How does the 1 percent capture the surplus?

Posted: 12 January 2016 in Uncategorized
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The share of income captured by the 1 percent more than doubled (from 10 to 20.1 percent) between 1980 and 2013.

How did they do it?

Well, we know the tiny group at the top received much higher CEO salaries as well as stock dividends, capital gains, interest payments, and rent on the land and buildings they own. Those sources account for about 60 percent of the increase.

What about the other 40 percent? According to a new study from the National Bureau of Economic Research, the rest stems from the rapid growth in so-called pass-through businesses.


The basic idea is that “pass-throughs”—businesses whose annual income is taxed at the owner-level (such as partnerships and S-corporations)—now account for more than half of all U.S. business income, thus passing traditional (so-called C) corporations. The figure above shows this dramatic transformation in the structure of business activity: 54.2 percent of U.S. business income in 2011 was earned in the pass-through sectors, compared to only 20.7 percent in 1980.

The key is that pass-through participation and income are especially concentrated among high-income individuals.

Relative to households in the bottom half of the income distribution, households in the top-1% of the income distribution are over fifty times as likely to receive positive partnership income. And the average top-1% household earns over six-hundred times the amount of partnership income as the average household in the bottom half. Overall, 69% of pass-through income earned by individuals accrues to the top-1%. S-corporate income is similarly concentrated, but other business income (typically considered very concentrated) is substantially less concentrated. For instance, only 45% of C-corporate income (as proxied by dividends) accrues to the top-1%, and top-1% households are only eight times as likely to receive C-corporate income as households in the bottom half. Furthermore, the majority of partnership income earned by the top-1% derives from partnerships in finance and professional services.

In addition, the pass-through income of partnerships is taxed at a much lower rate than traditional corporate income.

What the study shows, then, is that the change in the structure of U.S. business activity over the past three and a half decades means that members of the top 1 percent have managed to capture (via pass-through income) and keep (via lower taxes) a growing share of the surplus. That, as it turns out, is the major reason their share of total income has grown so dramatically. It’s also the reason why U.S. tax revenues from business income have decreased during that period.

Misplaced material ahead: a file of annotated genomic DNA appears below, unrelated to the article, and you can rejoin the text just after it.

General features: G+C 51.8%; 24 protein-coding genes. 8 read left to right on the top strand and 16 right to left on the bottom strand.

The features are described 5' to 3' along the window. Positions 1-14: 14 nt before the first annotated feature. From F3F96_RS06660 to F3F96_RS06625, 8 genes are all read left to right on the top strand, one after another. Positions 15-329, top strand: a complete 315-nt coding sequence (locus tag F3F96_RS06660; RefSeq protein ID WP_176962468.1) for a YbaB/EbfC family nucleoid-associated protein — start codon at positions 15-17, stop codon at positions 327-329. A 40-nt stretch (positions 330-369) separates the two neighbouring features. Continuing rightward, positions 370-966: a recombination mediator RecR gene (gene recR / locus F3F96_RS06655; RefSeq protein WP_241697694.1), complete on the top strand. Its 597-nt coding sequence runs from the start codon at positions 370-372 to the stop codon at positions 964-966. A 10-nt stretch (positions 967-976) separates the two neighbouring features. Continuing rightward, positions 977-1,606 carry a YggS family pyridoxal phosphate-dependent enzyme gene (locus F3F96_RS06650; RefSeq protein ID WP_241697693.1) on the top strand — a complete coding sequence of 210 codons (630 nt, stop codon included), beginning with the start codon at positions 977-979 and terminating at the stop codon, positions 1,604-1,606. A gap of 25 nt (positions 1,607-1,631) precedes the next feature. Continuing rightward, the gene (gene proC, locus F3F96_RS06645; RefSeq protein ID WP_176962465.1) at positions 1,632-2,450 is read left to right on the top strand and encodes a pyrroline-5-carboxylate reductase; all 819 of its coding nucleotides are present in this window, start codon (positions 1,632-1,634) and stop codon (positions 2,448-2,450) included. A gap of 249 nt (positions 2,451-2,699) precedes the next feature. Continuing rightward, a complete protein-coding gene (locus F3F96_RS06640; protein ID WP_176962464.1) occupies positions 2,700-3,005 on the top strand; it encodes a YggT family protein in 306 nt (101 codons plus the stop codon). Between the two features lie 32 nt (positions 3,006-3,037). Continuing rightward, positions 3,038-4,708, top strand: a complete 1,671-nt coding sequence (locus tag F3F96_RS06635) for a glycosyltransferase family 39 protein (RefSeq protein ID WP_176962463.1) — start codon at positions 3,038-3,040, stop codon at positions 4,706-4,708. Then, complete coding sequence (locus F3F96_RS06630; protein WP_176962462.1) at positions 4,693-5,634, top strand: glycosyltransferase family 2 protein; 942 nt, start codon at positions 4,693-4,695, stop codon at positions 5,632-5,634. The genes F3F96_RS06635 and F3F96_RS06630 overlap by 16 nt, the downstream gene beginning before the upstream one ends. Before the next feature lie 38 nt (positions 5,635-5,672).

The consequence is that rest of us, the 99 percent, have been forced to accept a smaller share of total income but to shoulder a higher tax burden.

That’s because the 1 percent have found new ways of both capturing and keeping the surplus.

  1. lpsdlwyer says:

    “In addition, the pass-through income of partnerships is taxed at a much lower rate than traditional corporate income.”

    How does this figure? I thought the corporate rate, as well as the rates for capital gains and dividends, were taxed at lower rates than for individual earned income, which is what I thought partnership income was, and thus it would seem the 1% pay more in taxes for income from the “pass-through” type of business than the corporate form. Please explain.

    • David F. Ruccio says:

      I thought so, too. But here’s what the authors of the NBER report found:

      “We estimate that the average income tax rate on income earned in the partnership sector in 2011 was 15.9%. Extending our tax rate definition to other sectors, we estimate the average tax rate in 2011 in the C-corporate sector to have been 31.6%, in the S-corporate sector to have been 24.9%, and in the sole proprietorship sector to have been 13.6%. Hence, partnership income is taxed at the lowest income tax rate in the major formal business sectors (i.e., non-sole-proprietorships). . .

      Why are partnerships taxed at a relatively low rate, even though they are owned mainly by high-income Americans who face high statutory ordinary income tax rates? Three mechanisms push the average partnership rate below owners’ statutory ordinary income tax rates. First, capital gains and dividend income, which are taxed at preferred rates, amount to 45% of partnership income. This fact is especially clear in our partnership tax rate estimates by industry, with finance and real estate subject to an average rate of only 14.7%. Second, tax exempt and foreign entities earn roughly fifteen percent of partnership income and pay tax rates below 5%. Third, unidentifiable entities and circular partnerships pay an estimated tax rate (10.6%) that is one-third lower than the average tax rate on partnership income overall. The relative flexibility in the allocation of income and deductions among partners can also combine to make the average tax burden on partnerships relatively low.”

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